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Attorney Andrew Shubin files civil rights sexual harassment and retaliation law suit on behalf of a female employee against Philipsburg Osceola School District

Share Ideas About How Legislature Should Act

Bob Heisse, Centre Daily Times

Usually, the Pennsylvania General Assembly comes back into session after the November election for a final flurry of votes.

That won’t happen this year, because the Senate leaders signed off before the election and the House leaders decided afterward not to return.

That means that 253 full-time legislators, being paid handsomely with nice benefits, are essentially off for almost three months.

When they return to Harrisburg for swearing-ins, there will be a Republican majority not seen since 1994, when Gov. Tom Ridge took office. Gov.-elect Tom Corbett will have a GOP-led House and Senate to work with as they consider unfinished business and new ideas.

Will they finally pass some kind of pension reform, as huge pension payment increases loom for taxpayers, schools and municipalities? Will they approve a severance tax/fee on gas drilling operations, enabling Pennsylvania to join other states in taxing the growing industry? Will they ban texting while driving? Will they talk seriously about downsizing the legislature itself and a legislative staff that is one of the biggest in the country?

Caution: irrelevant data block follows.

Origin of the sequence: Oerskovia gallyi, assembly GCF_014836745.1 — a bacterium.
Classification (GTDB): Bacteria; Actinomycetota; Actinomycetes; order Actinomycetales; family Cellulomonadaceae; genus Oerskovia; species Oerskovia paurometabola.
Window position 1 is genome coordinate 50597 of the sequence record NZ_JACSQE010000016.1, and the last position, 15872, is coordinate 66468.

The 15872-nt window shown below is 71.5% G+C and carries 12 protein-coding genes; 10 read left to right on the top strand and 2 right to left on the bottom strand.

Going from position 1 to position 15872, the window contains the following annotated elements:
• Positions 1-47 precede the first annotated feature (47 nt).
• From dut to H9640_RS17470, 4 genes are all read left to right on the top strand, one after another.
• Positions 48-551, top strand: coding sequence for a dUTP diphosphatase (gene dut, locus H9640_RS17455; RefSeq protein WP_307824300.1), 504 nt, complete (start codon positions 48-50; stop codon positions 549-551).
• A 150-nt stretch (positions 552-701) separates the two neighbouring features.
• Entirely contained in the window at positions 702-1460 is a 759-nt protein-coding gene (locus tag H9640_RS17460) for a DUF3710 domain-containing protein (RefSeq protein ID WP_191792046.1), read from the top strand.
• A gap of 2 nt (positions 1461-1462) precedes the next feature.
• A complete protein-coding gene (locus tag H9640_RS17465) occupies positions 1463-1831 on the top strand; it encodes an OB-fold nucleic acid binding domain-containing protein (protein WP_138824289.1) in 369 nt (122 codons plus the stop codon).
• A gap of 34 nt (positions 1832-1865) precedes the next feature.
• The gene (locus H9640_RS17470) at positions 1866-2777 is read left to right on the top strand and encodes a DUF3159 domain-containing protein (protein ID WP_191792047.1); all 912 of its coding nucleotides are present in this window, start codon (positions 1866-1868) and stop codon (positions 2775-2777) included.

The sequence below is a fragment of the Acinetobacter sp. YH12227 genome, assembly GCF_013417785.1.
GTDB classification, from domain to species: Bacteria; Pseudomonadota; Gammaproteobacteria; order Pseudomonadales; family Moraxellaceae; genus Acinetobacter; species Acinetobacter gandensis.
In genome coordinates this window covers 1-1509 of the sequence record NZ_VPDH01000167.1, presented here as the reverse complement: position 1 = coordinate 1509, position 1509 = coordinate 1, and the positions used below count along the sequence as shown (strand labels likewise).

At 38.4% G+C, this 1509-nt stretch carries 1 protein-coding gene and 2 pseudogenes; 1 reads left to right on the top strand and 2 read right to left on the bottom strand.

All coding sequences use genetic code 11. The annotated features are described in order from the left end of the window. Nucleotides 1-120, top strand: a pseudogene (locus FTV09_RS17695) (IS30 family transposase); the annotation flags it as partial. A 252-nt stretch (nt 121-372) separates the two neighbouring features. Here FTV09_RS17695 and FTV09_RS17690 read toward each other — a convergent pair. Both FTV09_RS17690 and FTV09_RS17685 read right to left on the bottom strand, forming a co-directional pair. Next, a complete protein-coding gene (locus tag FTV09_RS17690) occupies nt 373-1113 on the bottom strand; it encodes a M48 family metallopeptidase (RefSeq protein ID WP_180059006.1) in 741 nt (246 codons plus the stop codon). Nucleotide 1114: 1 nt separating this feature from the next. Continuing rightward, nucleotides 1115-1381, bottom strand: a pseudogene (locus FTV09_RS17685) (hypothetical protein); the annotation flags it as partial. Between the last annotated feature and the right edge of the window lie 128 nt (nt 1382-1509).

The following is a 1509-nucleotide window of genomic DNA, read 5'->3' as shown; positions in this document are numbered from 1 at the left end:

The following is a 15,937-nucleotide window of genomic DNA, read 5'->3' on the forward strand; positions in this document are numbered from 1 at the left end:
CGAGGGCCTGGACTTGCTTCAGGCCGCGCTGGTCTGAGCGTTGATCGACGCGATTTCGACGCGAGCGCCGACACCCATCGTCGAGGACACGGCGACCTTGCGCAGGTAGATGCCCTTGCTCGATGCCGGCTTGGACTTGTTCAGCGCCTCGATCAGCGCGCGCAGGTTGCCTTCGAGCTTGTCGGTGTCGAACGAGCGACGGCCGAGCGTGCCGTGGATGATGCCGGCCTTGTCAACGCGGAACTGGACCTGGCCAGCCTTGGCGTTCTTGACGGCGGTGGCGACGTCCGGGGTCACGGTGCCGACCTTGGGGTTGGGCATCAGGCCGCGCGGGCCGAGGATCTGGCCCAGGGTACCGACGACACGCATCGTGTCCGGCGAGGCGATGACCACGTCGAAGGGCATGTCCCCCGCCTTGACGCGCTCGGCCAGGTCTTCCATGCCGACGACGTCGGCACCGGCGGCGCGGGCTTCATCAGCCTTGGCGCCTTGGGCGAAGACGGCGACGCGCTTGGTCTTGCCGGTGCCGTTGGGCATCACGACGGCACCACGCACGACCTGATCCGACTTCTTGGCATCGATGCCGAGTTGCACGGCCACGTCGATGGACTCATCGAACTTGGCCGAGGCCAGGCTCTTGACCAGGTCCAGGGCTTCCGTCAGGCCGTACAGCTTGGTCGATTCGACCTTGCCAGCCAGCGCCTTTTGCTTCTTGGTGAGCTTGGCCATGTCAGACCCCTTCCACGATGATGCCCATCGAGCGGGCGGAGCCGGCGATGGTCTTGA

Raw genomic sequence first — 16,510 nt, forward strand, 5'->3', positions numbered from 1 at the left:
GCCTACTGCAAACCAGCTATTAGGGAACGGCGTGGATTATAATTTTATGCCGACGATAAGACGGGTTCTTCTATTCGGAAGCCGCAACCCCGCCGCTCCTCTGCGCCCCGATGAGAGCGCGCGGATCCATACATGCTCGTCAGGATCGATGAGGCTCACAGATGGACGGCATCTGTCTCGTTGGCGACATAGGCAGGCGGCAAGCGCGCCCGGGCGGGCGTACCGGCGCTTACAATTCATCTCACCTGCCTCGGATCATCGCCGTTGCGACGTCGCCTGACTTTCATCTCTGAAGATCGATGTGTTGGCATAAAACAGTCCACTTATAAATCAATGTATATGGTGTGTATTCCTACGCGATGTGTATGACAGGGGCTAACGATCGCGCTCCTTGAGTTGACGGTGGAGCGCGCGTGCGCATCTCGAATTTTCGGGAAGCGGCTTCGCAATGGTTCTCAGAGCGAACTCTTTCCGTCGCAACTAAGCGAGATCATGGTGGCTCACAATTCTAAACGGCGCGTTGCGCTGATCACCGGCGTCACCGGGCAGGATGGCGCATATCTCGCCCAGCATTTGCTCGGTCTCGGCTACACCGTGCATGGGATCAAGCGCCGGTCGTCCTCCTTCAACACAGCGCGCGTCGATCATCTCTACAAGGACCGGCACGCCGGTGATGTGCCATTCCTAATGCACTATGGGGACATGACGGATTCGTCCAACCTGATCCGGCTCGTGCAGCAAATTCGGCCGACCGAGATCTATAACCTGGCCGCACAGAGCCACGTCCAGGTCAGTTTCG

Legislation that stalled this year will have to be reintroduced in January, and that includes Sen. Jake Corman’s bills that would increase the fines from $300 to $1,000 for underage drinking and public drunkenness; make repeated underage drinking a misdemeanor; and allow university towns to charge an additional $100 fee for alcohol-related convictions.

The fines, of course, haven’t changed since 1972.

Corman’s measures are important for this community to continue making progress in addressing excessive drinking. High fines are not the answer on their own, but they’ll be effective in getting the attention of problem drinkers and their families. Legislators should move these quickly after they are introduced.

It’s all a waiting game until January and beyond, but we’re interested in what you think Corbett and the legislature should do. Send in your suggestions according to guidelines that will run on this page starting Sunday.

We’ll publish your ideas in a Focus on Harrisburg package or multiple pages leading to the first sessions.

• • •

The mid-term election came and went with little attention focused on Afghanistan, where American forces continue their work.

An investigative series starting Sunday in the Centre Daily Times will show some of what they face.

The series, by McClatchy reporters Warren P. Strobel, Marisa Taylor, Dion Nissenbaum and Jonathan Landay in

Afghanistan and in Washington, explores the effectiveness of U.S. spending to rebuild the country and to provide facilities for the growing Afghan army and police. The stories will run through Tuesday.

This is the latest top work by our Washington Bureau, which often wins praise from readers. You can now access all of the McClatchy Washington work on an iPhone app. Just search for “McClatchy” in the iTunes app store.

As always, please contact me with concerns you have about anything in the Centre Daily Times or online at CentreDaily.com.

Executive Editor Bob Heisse can be reached at bheisse@centredaily.com or 231-4640. His blog, “Back in Happy Valley,” is on the website.